As for males, there are just two, another Picasso, this time Seated man resting on elbow (after Manet’s Luncheon on the Grass) (1962) [I can't find this picture on the internet so will take a photograph and upload it once I'm reunited with my camera] and another disturbing Miró creature in the charmingly named Man and Woman in front of a pile of excrement (1935).

 I assume museum shops stock significantly less postcards of art by women, and more of female nudes, as (even allowing for my Picasso fixation) I can’t imagine I recreated the Guerrilla Girls’ statistics on purpose.

Man Ray's 1933 portrait of Oppenheim,
 in the role of muse rather than creator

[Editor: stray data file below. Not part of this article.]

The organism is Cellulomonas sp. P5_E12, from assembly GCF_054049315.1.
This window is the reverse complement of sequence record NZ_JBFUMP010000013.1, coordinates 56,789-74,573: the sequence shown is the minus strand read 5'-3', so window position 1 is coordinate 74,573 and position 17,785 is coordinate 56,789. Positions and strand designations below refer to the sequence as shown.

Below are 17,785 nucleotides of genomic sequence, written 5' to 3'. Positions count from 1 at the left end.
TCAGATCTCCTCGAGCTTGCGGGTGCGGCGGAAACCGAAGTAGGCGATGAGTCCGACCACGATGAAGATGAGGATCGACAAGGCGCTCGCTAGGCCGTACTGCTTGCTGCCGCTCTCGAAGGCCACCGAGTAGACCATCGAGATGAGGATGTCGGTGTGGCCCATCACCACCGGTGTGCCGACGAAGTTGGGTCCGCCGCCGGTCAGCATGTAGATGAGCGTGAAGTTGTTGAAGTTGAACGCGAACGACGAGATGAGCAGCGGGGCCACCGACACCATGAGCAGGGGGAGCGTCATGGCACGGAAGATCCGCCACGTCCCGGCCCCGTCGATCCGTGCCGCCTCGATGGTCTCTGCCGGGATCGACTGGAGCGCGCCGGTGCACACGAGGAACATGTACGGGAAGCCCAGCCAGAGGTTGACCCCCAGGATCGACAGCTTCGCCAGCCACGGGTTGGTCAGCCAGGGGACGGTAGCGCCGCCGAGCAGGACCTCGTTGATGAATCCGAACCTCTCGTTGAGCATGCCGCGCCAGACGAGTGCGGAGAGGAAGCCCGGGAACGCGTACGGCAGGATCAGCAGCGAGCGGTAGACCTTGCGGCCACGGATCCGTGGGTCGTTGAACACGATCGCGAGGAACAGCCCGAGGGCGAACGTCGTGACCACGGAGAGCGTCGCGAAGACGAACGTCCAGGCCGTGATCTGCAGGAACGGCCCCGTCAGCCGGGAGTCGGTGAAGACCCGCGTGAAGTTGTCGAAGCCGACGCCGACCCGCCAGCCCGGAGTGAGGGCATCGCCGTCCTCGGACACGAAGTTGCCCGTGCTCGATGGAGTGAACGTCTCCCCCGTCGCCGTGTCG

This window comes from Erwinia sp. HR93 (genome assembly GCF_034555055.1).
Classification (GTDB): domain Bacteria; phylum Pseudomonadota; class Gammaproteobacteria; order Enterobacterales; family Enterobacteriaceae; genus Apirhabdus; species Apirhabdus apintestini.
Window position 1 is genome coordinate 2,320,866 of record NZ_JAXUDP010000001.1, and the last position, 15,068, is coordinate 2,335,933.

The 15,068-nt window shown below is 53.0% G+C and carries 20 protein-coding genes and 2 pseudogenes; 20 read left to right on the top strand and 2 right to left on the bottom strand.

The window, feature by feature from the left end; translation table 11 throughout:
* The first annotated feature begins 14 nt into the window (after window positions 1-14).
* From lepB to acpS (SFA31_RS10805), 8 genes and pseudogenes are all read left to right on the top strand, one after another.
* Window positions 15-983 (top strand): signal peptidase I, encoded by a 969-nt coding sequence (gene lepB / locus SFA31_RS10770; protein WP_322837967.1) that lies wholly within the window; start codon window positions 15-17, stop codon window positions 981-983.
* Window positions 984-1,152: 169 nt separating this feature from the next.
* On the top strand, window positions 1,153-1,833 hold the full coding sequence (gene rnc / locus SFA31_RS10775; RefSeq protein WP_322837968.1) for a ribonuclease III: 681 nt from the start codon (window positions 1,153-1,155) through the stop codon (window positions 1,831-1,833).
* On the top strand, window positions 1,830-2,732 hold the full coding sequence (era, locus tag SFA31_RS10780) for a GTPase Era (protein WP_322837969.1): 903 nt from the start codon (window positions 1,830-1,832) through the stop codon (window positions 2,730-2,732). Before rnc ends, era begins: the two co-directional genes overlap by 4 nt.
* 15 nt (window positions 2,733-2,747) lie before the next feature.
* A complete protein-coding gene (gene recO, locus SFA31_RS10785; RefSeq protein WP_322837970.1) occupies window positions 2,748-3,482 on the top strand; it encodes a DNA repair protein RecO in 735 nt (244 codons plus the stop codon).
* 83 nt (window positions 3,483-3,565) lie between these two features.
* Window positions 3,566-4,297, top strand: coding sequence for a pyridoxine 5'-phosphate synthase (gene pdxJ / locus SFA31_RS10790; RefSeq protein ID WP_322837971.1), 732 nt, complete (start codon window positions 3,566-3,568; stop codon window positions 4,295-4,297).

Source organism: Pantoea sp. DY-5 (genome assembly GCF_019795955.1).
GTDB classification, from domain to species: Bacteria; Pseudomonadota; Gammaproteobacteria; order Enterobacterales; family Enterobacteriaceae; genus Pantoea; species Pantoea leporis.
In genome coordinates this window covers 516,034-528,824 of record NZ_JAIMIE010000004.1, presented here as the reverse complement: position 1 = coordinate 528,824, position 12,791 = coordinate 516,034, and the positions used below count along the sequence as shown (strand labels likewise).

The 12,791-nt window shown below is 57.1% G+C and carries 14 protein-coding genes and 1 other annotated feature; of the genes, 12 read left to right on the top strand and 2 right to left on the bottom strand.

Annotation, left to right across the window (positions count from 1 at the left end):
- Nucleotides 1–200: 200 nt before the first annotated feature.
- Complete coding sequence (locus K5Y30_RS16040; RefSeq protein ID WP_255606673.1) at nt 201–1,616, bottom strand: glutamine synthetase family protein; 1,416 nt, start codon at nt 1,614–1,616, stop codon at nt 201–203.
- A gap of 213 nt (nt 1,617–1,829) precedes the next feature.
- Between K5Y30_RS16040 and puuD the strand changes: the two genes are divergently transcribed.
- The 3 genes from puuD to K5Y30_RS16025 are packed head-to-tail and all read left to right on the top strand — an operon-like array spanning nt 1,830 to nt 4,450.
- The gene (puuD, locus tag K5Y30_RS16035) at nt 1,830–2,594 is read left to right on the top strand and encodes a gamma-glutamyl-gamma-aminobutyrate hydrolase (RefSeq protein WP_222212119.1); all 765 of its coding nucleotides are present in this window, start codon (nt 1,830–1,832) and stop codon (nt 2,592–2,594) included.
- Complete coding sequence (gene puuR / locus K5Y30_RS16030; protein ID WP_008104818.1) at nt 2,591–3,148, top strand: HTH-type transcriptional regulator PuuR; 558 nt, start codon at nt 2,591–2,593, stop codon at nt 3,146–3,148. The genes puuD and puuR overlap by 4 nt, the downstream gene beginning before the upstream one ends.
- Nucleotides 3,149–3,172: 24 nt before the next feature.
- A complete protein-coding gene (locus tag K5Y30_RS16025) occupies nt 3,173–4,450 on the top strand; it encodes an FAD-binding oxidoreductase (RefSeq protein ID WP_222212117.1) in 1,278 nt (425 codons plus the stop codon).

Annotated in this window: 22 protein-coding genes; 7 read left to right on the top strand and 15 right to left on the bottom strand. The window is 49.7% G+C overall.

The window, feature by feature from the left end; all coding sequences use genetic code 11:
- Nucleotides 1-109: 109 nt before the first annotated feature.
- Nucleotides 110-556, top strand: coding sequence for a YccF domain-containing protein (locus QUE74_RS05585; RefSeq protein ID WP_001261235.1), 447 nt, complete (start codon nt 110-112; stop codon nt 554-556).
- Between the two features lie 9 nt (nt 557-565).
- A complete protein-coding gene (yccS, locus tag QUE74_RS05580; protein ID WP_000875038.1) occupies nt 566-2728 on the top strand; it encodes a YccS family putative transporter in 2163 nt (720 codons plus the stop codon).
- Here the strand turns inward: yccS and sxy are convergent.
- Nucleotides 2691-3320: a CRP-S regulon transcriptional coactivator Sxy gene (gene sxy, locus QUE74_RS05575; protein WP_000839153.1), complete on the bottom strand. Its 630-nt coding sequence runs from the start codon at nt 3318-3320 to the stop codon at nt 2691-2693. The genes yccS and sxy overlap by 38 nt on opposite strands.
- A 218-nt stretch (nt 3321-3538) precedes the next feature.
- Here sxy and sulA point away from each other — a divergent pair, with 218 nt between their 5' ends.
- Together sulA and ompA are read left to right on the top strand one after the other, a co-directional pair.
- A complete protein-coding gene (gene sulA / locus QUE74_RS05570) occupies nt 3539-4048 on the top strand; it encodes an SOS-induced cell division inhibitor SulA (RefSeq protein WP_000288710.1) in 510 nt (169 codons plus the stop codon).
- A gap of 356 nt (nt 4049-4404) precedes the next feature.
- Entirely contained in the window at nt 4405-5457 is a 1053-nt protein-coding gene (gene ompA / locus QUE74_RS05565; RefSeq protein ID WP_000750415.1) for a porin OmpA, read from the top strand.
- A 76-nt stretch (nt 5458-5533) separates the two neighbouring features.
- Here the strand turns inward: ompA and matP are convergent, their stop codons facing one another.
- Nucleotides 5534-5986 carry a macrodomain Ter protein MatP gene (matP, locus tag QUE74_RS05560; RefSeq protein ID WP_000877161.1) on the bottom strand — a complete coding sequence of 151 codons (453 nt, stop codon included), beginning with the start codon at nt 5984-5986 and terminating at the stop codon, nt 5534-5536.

As for books, my Taschen Surrealism, incidentally written and edited by women, is a particularly good/bad example. It has just two pages dedicated to Meret Oppenheim, stating that she was accepted by the Surrealists “largely because of a brief love affair with Max Ernst in 1934”. Given that Ernst was a serial womaniser, by that logic half the female artists in Europe should have become Surrealists! In fact David Hopkins notes that, as well as Oppenheim, “Leonora Carrington, Leonor Fini and Dorothea Tanning had romantic attachments to Max Ernst”. Yet she was one of the most innovative and influential creators of art using found objects, one of the Surrealist’s key aesthetic aims. She was also one of the few artists of the time who explored the possibility of female fetishism and erotic experiences, rather than just being the playthings of men. She deserves today to be more widely known and given more recognition in studies of Surrealism. But her contemporaries also deserved to be accepted by the Surrealists at the time and allowed to create works rather than just playing the muse. This is the double aim for which the Guerrilla Girls fight – for the recognition of women